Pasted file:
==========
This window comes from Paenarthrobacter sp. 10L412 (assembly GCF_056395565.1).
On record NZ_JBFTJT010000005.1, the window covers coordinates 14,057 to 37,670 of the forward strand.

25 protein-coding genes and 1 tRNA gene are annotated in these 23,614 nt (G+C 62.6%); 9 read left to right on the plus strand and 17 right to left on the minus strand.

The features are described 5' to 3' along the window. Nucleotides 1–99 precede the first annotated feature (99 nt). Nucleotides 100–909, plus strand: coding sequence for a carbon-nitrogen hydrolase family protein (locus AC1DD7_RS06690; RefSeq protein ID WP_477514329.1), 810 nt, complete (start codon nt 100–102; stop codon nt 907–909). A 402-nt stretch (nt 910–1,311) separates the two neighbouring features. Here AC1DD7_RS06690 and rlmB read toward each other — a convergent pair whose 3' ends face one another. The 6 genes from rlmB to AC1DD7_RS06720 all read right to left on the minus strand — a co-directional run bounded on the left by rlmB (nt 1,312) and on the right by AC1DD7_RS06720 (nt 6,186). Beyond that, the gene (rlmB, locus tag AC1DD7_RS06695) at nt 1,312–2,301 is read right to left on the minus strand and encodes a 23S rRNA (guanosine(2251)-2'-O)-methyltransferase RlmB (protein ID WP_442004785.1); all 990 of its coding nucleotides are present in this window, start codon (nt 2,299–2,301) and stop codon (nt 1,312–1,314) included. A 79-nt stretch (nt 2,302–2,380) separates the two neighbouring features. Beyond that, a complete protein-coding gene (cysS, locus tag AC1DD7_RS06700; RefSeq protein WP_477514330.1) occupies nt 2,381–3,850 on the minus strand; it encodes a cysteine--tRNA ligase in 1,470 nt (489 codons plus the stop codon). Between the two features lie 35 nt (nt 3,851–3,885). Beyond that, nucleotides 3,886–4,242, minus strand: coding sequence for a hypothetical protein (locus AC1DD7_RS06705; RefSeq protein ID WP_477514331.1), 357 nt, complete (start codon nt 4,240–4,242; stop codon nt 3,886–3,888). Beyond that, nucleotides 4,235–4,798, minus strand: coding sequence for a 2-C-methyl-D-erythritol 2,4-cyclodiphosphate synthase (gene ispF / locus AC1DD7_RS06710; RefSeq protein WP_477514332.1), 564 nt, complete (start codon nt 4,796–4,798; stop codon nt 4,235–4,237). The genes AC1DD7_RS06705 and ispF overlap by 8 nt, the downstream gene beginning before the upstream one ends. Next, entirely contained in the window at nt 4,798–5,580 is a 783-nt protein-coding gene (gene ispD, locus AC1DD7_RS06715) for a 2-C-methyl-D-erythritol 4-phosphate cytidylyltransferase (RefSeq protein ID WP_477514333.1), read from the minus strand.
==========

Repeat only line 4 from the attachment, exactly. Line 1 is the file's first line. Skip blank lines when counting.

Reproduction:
The features are described 5' to 3' along the window. Nucleotides 1–99 precede the first annotated feature (99 nt). Nucleotides 100–909, plus strand: coding sequence for a carbon-nitrogen hydrolase family protein (locus AC1DD7_RS06690; RefSeq protein ID WP_477514329.1), 810 nt, complete (start codon nt 100–102; stop codon nt 907–909). A 402-nt stretch (nt 910–1,311) separates the two neighbouring features. Here AC1DD7_RS06690 and rlmB read toward each other — a convergent pair whose 3' ends face one another. The 6 genes from rlmB to AC1DD7_RS06720 all read right to left on the minus strand — a co-directional run bounded on the left by rlmB (nt 1,312) and on the right by AC1DD7_RS06720 (nt 6,186). Beyond that, the gene (rlmB, locus tag AC1DD7_RS06695) at nt 1,312–2,301 is read right to left on the minus strand and encodes a 23S rRNA (guanosine(2251)-2'-O)-methyltransferase RlmB (protein ID WP_442004785.1); all 990 of its coding nucleotides are present in this window, start codon (nt 2,299–2,301) and stop codon (nt 1,312–1,314) included. A 79-nt stretch (nt 2,302–2,380) separates the two neighbouring features. Beyond that, a complete protein-coding gene (cysS, locus tag AC1DD7_RS06700; RefSeq protein WP_477514330.1) occupies nt 2,381–3,850 on the minus strand; it encodes a cysteine--tRNA ligase in 1,470 nt (489 codons plus the stop codon). Between the two features lie 35 nt (nt 3,851–3,885). Beyond that, nucleotides 3,886–4,242, minus strand: coding sequence for a hypothetical protein (locus AC1DD7_RS06705; RefSeq protein ID WP_477514331.1), 357 nt, complete (start codon nt 4,240–4,242; stop codon nt 3,886–3,888). Beyond that, nucleotides 4,235–4,798, minus strand: coding sequence for a 2-C-methyl-D-erythritol 2,4-cyclodiphosphate synthase (gene ispF / locus AC1DD7_RS06710; RefSeq protein WP_477514332.1), 564 nt, complete (start codon nt 4,796–4,798; stop codon nt 4,235–4,237). The genes AC1DD7_RS06705 and ispF overlap by 8 nt, the downstream gene beginning before the upstream one ends. Next, entirely contained in the window at nt 4,798–5,580 is a 783-nt protein-coding gene (gene ispD, locus AC1DD7_RS06715) for a 2-C-methyl-D-erythritol 4-phosphate cytidylyltransferase (RefSeq protein ID WP_477514333.1), read from the minus strand.